Frederick Douglas Moore, educator and African American community leader, was born in Denton, Texas, to Mary Jane “Janie” Goodall on January 1, 1875. The delivery was performed by Dr. Louisa Mansfield Owsley, the first female homeopathic doctor in Denton, and Owsley suggested that the baby be named in honor of the famed civil rights leader of that era. Moore’s father was a Native American man who disappeared before his birth, and when Fred Moore was a year old, his mother married Henry Lucien Moore. Henry Moore adopted the baby, so his full name became Frederick Douglas Moore. The Moores supported their family by working at a variety of manual and domestic jobs—Janie Moore worked for the prominent Owsley family, and Henry Moore worked at a local mill and later a brick factory. After the teacher’s college that is now the University of North Texas opened in 1890, Henry Moore became its first janitor.
Fred Moore attended the Frederick Douglass School, Denton’s first and only “colored school,” until he reached the ninth grade and began working to support his family. However, he continued studying independently and was largely self-taught. By some accounts, Moore was so well-read that by the time he was ten he was appointed secretary of the Sunday school at the Colored Methodist Episcopal Church (now Christian Methodist Episcopal Church) to which his family belonged. He also began collecting books and articles on the Bible and used them to teach his mother, a former slave, how to read. He continued to be active in the church and was elected superintendent of the Sunday school at the Mount Pilgrim CME Church when he was nineteen. By 1898 he was a delegate to the annual CME conference, and in 1901 he was elected president of the local Epworth League. He also began to play a variety of musical instruments.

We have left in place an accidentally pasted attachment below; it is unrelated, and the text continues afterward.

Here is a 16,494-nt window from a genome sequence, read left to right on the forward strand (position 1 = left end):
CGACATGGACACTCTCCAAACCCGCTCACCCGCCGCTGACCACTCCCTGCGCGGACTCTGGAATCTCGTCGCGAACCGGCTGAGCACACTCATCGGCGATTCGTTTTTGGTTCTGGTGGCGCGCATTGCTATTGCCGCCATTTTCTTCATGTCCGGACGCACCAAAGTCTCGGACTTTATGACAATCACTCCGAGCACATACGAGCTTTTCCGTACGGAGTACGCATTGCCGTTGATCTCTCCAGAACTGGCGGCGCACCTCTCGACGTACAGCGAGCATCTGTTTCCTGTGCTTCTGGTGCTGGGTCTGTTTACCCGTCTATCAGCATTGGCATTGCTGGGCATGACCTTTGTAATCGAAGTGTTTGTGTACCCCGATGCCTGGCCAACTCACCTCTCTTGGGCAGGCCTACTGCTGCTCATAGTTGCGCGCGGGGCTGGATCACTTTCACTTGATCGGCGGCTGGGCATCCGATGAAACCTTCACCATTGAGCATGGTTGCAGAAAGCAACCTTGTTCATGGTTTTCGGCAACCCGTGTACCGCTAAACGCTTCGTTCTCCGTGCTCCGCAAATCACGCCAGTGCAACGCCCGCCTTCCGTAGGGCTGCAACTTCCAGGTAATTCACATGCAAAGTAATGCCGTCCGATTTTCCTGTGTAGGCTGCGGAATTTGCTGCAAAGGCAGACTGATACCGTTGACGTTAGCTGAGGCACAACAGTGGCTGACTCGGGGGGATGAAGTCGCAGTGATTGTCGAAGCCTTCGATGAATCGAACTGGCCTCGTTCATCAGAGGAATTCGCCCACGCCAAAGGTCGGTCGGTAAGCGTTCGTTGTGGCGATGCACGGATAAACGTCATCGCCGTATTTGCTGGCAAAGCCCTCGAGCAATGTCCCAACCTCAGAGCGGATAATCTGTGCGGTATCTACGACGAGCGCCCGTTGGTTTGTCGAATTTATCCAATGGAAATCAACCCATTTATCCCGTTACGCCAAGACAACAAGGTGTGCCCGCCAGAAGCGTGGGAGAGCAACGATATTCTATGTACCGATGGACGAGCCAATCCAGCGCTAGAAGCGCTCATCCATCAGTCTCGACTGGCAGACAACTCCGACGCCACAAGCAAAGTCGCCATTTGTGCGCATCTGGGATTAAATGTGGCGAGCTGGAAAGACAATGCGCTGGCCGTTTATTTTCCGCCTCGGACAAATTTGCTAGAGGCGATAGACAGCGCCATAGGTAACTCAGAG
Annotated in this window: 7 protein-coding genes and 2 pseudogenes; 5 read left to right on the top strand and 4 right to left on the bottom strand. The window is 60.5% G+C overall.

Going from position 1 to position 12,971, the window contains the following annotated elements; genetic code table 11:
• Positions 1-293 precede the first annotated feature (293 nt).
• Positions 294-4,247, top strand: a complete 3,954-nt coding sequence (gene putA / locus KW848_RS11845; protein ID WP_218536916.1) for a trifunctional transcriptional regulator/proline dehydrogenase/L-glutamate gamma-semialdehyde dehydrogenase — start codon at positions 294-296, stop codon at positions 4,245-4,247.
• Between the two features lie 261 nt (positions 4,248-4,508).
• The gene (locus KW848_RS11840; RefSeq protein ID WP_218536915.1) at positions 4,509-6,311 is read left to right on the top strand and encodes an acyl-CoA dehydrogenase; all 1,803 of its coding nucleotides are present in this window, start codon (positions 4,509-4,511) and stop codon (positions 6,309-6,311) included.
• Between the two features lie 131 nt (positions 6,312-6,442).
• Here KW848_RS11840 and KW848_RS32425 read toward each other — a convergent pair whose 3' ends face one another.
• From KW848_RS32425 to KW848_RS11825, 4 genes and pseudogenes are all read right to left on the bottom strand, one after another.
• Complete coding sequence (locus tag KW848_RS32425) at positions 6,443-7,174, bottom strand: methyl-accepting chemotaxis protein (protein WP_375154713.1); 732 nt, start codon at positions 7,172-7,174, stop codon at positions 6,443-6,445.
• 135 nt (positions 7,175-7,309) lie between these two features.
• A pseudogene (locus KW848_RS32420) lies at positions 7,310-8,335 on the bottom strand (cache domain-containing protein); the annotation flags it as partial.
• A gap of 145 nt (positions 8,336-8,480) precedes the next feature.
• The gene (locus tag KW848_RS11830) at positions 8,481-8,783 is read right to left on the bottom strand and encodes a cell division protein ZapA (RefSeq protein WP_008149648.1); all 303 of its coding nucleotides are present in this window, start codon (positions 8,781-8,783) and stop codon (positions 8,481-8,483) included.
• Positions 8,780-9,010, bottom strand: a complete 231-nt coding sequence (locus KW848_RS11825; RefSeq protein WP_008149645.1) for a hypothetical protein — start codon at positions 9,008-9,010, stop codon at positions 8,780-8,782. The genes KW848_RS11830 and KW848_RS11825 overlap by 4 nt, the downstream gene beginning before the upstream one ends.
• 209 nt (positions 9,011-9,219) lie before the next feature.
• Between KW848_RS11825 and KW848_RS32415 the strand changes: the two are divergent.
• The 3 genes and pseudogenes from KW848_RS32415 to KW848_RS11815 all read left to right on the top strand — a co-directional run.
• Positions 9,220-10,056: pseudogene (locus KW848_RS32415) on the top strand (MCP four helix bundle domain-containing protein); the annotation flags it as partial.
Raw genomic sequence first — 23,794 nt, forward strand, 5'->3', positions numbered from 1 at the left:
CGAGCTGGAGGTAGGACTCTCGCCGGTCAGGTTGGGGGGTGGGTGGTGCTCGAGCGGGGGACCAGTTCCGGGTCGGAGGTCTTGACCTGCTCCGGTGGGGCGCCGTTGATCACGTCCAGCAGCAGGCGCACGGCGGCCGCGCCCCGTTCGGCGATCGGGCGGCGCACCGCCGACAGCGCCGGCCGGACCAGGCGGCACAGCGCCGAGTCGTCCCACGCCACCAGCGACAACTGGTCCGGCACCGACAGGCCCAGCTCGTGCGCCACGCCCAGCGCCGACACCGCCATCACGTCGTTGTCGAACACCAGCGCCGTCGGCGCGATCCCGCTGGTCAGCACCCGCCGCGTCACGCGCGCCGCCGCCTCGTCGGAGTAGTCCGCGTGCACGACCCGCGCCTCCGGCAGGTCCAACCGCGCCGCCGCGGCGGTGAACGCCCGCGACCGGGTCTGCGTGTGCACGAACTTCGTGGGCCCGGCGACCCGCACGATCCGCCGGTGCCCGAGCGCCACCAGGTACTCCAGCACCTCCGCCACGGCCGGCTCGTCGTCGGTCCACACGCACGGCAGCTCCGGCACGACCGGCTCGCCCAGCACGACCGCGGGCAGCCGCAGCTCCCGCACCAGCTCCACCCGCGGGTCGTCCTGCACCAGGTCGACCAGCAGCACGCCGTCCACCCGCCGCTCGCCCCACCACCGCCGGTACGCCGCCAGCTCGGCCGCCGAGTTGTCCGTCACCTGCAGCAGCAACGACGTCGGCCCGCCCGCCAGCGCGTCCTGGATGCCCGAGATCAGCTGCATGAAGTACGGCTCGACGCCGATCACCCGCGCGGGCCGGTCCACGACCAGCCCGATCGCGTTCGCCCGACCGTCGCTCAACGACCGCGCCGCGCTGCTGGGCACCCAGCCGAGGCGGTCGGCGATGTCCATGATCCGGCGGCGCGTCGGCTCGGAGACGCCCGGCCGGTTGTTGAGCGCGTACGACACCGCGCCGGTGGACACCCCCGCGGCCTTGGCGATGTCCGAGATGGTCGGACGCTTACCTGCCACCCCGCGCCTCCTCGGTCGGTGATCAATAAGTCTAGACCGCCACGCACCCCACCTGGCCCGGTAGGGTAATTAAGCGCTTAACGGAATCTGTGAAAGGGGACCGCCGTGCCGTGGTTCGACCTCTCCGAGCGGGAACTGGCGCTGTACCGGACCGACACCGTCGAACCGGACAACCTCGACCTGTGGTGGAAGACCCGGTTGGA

Moore’s first job away from home was at a bank. Then, he began using his musical talents. In the early 1890s he organized a fourteen-piece cornet band that performed at public gatherings throughout Denton County, including local Juneteenth celebrations. He also led a string band that played for dances and formal occasions. His bands became popular, and he adopted the oft-used bandleader moniker of “The Professor.” During the 1890s he also served in an auxiliary capacity in Company D, Fourth Infantry Regiment of the Texas Volunteer Guard, also known as the Owsley Rifles. By about 1900 Moore was operating a barbershop in the basement of the post office at the northeast corner of Locust and Walnut streets in downtown Denton. The shop later moved to a new location on Oak Street.
Moore met his wife, Sarah “Sadie” Brotherton, when he took his band to Lewisville to play for a Juneteenth picnic and celebration. They were married in Denton on March 7, 1901. The couple eventually raised four daughters—Lelia, Alice, Hazel, and Daisy. They also had at least one son, Charles Wilbur, who passed away before the age of seven.
About 1910 Sadie Moore learned of a vacancy in the Frederick Douglass School for African Americans in Denton, and she convinced Fred Moore that he should turn to education as a profession. He began studying and passed an examination to earn his teacher’s certificate. He became principal of the school in 1915 and began a career in education that spanned nearly forty years.
Moore continued to study while teaching and borrowed money to attend summer school sessions at Prairie View State Normal and Industrial College (now Prairie View A&M University) from 1917 to 1921; he graduated in 1921. He later attended Fisk University in Nashville and did graduate work at Columbia University in New York.